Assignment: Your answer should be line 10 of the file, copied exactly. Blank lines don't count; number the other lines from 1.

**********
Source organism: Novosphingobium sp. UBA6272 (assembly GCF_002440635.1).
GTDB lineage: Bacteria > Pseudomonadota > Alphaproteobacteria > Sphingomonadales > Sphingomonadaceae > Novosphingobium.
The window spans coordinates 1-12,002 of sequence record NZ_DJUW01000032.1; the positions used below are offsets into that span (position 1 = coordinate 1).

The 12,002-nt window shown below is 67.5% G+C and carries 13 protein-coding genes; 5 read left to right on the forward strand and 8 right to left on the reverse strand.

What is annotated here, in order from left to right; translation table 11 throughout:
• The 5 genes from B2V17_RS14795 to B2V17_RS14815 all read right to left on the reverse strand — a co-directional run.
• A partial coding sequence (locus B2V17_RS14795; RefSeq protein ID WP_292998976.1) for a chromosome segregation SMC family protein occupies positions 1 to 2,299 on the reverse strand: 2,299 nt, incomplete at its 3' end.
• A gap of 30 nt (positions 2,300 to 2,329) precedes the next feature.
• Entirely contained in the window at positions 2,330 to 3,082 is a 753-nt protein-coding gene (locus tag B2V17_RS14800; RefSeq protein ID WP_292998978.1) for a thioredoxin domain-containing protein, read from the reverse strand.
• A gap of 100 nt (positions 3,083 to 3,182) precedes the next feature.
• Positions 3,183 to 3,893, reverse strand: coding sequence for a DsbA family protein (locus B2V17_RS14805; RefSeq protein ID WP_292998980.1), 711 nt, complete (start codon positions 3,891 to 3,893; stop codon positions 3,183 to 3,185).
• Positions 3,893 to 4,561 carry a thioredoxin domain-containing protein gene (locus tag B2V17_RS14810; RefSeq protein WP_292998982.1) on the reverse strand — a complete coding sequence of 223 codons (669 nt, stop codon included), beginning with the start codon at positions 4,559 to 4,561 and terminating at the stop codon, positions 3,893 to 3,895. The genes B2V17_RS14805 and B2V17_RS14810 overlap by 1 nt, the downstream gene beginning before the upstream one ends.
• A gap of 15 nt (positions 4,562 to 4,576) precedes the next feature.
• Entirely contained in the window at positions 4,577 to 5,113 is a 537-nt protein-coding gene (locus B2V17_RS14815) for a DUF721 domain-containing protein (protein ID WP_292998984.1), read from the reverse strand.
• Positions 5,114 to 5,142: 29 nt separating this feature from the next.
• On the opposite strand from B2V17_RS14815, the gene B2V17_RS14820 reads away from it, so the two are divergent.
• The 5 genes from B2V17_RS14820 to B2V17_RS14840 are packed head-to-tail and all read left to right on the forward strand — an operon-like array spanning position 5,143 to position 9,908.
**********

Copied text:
• A gap of 100 nt (positions 3,083 to 3,182) precedes the next feature.